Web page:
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is not just american change, that is a very clear. but it is notjust american voices expressing concern about the consequences of free trade. expressing concern about the consequences of free tradelj personally think we cannot stop globalisation. there is no going back, it is in their and it will continue but i think we could definitely do it in a more conscious way, ina definitely do it in a more conscious way, in a more inclusive manner and our leaders should foster more inclusive than us and try to find the middle ground. what has become clear in the last few days in doubles is that companies desperately want to hang on to the benefits of globalisation but at the same time are governments 773111735557 "7" w governments a iiifwww ww w towaréfzffifw m, f towaréfzf"? who ”7 f responsibility towards those who risk losing out. what is not yet clear is how that responsibility can ta ke clear is how that responsibility can take shape. a quick look at the markets before we go. the nick a is flat at the moment. —— nikkei. we
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have the chinese gdp numbers are out injust under 20 have the chinese gdp numbers are out in just under 20 minutes and a have the chinese gdp numbers are out injust under 20 minutes and a lot of caution setting out even so 6.7% is the expected figure. thank you for watching. i'm kasia madera. the top stories this hour: donald trump is in washington and inauguration events are underway hours before he's sworn in as us president. malaysia's prime minister calls for islamic nations to help end the persecution of myanmar‘s rohingya muslims. surrey county council is to hold a referendum on whether to increase council tax by 15%. it claims cuts in government funding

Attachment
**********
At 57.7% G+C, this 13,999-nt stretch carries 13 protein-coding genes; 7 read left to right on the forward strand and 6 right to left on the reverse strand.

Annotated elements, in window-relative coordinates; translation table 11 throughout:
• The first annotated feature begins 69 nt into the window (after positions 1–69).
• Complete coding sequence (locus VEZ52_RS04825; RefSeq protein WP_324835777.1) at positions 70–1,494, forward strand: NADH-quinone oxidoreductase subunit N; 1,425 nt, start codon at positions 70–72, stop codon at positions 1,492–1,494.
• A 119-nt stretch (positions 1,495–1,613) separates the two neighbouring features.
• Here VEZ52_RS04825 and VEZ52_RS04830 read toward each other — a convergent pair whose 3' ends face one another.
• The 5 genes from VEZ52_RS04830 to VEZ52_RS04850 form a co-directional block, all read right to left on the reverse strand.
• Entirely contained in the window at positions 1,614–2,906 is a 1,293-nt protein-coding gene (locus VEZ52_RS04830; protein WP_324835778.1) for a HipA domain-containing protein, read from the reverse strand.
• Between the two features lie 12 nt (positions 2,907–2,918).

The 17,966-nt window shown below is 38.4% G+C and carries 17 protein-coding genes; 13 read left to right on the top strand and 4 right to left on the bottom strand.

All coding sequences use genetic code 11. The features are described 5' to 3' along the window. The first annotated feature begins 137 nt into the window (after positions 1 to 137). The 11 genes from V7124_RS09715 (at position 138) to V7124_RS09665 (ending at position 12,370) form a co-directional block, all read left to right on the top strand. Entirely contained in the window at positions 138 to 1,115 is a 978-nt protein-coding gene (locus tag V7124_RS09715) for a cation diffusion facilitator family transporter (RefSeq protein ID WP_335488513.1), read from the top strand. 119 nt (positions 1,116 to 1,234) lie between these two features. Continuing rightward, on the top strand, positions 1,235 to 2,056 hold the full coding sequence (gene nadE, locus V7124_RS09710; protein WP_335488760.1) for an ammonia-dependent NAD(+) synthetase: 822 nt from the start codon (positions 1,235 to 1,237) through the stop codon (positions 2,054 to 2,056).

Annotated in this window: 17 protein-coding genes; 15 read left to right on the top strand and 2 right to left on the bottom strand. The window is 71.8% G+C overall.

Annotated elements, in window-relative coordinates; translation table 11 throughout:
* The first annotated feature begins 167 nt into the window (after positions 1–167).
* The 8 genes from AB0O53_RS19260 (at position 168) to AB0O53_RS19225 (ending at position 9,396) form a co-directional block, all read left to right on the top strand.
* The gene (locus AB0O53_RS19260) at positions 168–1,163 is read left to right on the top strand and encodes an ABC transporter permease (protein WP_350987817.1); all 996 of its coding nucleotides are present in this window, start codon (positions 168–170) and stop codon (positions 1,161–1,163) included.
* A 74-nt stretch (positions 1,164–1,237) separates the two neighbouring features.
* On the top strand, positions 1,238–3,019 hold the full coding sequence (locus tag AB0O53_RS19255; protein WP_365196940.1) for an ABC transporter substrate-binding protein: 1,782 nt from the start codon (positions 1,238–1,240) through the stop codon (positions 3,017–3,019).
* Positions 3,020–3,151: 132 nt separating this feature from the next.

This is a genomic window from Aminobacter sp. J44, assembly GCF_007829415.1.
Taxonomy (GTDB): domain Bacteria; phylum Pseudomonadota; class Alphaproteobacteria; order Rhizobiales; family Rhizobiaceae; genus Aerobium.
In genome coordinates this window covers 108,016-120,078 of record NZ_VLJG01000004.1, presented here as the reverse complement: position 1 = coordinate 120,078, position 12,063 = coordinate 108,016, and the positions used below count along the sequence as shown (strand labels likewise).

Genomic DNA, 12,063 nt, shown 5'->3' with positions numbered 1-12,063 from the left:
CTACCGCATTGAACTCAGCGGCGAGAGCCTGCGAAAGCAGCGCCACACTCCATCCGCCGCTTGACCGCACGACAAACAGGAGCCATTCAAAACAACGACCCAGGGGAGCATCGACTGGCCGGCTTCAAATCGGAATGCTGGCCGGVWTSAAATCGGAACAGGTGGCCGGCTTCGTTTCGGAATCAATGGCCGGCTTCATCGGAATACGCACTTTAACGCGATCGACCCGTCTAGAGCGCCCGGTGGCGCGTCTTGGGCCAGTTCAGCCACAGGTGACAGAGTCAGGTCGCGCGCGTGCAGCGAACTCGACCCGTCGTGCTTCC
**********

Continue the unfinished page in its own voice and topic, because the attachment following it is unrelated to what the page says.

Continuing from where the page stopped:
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and the crisis in social care have left it with no choice. john pienaar reports from esher. you don't get a choice about getting old, but how to pay the huge bills for care? councils pay most and one's had enough of government cuts, of paying for more with less. £170 million less since 2010. surrey‘s asking council taxpayers yes or no to a 15% increase for social care. i think it's important that politicians stand up and tell the truth and be honest with the residents, and tell them what it costs to run these services. we have to pay for these services. it's not easy finding people here who are keen to pay what will be nearly £200 a year more on an average home, hi there. good afternoon. the council want a 15% increase. so i believe i heard it on the one 0'clock news today. how about some more of that money for council for social care? certainly not.